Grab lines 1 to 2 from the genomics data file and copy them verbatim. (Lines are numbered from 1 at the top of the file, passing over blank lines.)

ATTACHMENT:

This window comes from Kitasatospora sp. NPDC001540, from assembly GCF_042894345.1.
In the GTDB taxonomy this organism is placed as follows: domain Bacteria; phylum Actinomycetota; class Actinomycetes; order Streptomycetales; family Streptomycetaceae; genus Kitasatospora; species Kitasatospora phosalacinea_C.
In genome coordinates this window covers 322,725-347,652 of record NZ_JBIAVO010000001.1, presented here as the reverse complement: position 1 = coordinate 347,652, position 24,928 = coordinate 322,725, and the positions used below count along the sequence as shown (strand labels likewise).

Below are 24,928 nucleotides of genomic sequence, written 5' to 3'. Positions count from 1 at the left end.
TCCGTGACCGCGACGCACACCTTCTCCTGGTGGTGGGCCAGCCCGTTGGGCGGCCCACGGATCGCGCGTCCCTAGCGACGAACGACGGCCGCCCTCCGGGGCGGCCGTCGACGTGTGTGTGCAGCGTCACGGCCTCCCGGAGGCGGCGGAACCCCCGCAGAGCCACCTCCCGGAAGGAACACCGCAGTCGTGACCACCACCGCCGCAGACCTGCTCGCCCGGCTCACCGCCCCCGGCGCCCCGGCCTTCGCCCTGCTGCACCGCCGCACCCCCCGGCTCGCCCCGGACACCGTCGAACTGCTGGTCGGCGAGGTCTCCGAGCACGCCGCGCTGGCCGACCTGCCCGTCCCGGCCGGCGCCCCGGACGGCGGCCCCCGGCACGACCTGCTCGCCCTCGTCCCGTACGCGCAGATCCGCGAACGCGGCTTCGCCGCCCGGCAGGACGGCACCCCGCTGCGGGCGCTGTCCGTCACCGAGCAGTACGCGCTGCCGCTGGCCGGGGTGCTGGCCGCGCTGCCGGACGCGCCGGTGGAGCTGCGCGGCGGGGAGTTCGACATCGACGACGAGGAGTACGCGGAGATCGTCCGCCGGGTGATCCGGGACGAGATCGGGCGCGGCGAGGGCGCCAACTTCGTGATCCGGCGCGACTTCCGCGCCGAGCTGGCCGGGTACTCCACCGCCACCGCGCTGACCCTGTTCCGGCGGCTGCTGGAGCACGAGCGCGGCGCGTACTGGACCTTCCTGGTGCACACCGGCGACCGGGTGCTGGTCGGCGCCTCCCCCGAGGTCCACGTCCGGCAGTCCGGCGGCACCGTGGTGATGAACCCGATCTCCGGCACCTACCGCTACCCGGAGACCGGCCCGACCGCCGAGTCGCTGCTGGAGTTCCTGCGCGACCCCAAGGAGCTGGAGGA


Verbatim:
This window comes from Kitasatospora sp. NPDC001540, from assembly GCF_042894345.1.
In the GTDB taxonomy this organism is placed as follows: domain Bacteria; phylum Actinomycetota; class Actinomycetes; order Streptomycetales; family Streptomycetaceae; genus Kitasatospora; species Kitasatospora phosalacinea_C.